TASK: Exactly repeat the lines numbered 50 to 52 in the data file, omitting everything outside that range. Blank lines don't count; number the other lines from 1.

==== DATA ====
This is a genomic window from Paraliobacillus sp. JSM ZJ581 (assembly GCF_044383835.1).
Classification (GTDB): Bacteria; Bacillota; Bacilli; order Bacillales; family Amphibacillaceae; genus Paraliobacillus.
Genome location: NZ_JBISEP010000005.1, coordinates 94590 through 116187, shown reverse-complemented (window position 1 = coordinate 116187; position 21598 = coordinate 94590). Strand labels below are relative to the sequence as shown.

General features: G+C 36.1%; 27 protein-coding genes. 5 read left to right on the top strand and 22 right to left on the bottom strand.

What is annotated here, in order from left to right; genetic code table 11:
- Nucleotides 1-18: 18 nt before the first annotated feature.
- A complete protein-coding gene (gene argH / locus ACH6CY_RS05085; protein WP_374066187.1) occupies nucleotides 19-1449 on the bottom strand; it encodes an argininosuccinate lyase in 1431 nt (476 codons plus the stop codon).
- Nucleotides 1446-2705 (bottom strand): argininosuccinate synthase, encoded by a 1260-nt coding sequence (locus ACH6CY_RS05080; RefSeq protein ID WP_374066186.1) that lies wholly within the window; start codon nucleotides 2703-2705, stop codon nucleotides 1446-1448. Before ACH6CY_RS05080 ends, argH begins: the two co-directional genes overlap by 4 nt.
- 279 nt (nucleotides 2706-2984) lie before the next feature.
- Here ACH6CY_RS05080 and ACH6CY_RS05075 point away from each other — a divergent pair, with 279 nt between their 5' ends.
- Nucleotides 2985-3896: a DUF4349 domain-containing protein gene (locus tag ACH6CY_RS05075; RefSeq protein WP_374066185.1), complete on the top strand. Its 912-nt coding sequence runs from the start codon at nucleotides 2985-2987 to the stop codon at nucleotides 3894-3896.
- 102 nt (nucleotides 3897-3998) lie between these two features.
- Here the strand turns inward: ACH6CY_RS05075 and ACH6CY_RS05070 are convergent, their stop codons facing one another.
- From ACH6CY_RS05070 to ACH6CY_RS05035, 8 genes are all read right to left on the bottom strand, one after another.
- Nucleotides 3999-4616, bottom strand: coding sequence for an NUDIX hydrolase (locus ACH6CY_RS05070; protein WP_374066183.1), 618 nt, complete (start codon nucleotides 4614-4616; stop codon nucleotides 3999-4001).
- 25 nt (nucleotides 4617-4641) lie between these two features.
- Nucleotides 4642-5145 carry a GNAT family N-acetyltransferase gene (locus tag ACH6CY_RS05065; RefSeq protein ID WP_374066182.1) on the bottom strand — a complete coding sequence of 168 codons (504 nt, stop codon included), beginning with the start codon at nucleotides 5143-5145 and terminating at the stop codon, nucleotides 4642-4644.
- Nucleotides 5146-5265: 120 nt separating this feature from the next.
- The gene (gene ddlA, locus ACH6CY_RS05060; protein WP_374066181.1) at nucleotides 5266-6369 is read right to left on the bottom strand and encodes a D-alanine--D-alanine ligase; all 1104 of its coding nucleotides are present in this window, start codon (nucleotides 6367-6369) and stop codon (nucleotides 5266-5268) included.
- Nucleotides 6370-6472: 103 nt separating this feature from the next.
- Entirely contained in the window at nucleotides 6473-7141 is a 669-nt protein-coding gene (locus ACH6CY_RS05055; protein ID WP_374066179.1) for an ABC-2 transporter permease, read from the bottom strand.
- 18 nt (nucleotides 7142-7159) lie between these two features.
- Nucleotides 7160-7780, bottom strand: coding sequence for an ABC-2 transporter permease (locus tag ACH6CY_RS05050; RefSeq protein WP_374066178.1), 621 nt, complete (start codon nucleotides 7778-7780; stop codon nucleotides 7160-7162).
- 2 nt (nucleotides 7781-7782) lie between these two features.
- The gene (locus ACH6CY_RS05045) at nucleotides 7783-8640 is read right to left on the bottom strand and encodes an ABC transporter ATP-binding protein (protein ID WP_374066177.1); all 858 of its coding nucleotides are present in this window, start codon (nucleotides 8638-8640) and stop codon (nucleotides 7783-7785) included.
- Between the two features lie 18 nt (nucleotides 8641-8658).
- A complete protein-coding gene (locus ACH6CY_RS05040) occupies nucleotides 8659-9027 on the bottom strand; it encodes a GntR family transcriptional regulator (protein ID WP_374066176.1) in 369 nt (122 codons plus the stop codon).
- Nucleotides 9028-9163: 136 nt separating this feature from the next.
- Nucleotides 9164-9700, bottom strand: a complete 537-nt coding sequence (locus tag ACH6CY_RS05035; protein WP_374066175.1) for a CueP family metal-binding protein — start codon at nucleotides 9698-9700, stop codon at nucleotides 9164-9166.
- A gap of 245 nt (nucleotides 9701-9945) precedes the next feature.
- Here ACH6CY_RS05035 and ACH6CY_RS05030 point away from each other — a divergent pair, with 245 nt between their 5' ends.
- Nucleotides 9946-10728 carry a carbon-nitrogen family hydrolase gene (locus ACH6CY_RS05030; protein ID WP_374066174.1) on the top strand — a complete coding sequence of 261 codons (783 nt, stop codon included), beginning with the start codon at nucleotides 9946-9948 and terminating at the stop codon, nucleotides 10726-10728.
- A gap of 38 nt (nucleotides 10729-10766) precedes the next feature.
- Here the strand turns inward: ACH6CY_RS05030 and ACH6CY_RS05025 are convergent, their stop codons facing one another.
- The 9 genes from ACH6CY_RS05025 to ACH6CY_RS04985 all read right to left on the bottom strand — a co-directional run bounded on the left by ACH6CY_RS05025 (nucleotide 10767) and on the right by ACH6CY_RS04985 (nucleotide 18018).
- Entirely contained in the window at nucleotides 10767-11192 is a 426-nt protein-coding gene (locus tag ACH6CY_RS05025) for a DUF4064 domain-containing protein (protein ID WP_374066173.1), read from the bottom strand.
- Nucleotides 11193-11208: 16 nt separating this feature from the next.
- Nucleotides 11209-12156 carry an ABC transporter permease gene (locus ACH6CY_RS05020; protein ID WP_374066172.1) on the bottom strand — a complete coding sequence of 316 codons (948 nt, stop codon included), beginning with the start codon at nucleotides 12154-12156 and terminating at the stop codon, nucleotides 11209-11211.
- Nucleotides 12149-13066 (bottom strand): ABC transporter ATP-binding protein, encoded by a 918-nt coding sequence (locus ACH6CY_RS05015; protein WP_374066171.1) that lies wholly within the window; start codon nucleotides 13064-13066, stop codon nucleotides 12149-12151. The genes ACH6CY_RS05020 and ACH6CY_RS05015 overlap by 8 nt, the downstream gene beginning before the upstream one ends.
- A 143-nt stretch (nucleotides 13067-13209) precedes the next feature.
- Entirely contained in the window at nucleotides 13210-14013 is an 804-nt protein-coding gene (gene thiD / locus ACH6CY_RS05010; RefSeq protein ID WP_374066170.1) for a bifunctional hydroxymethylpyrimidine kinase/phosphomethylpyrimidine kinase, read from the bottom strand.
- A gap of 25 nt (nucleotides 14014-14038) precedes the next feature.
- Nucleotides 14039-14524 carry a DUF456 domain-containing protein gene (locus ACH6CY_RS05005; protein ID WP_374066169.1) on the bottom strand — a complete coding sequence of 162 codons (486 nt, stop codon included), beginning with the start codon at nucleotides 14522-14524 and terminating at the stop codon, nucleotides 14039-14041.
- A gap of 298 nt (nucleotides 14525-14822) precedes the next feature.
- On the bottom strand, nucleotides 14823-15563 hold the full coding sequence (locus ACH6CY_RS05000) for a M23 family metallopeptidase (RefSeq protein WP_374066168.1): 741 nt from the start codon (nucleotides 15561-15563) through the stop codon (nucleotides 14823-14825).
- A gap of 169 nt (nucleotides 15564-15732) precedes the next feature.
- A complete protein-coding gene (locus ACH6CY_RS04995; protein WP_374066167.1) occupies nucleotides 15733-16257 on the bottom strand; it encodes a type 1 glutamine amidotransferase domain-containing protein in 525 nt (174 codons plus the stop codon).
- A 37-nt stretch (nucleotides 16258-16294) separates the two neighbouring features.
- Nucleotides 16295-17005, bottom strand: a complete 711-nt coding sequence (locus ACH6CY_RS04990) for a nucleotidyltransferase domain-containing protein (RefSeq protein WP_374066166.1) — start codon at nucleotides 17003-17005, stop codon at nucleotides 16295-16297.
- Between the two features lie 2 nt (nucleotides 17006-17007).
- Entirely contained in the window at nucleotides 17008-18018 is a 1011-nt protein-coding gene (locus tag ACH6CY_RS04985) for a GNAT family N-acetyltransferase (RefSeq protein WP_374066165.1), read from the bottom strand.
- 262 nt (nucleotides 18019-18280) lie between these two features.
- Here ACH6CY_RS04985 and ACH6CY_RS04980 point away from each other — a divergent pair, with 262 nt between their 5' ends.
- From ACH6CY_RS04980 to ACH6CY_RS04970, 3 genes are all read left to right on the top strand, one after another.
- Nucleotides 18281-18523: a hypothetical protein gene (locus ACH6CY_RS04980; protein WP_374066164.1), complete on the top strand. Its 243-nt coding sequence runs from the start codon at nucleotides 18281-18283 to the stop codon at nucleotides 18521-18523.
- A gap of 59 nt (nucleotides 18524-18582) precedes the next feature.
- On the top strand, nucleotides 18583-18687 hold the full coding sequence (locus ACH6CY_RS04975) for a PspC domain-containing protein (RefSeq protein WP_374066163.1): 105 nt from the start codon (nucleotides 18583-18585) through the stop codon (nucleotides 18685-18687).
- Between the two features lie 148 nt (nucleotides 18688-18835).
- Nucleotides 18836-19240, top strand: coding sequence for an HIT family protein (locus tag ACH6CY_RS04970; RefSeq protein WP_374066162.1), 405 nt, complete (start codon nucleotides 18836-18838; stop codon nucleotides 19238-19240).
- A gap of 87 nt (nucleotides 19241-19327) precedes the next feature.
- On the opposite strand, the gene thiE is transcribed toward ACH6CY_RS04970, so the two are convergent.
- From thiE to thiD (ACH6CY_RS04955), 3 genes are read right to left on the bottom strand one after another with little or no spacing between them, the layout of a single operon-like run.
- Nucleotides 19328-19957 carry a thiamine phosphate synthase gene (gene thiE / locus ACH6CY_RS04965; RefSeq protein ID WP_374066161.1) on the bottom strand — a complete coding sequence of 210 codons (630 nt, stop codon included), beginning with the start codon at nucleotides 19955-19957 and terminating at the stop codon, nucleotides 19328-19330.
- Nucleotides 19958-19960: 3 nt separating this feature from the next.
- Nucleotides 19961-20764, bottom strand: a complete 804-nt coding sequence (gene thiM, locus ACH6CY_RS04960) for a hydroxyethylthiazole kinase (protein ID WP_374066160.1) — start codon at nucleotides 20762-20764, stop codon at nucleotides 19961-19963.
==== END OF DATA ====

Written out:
- Between the two features lie 2 nt (nucleotides 17006-17007).
- Entirely contained in the window at nucleotides 17008-18018 is a 1011-nt protein-coding gene (locus tag ACH6CY_RS04985) for a GNAT family N-acetyltransferase (RefSeq protein WP_374066165.1), read from the bottom strand.
- 262 nt (nucleotides 18019-18280) lie between these two features.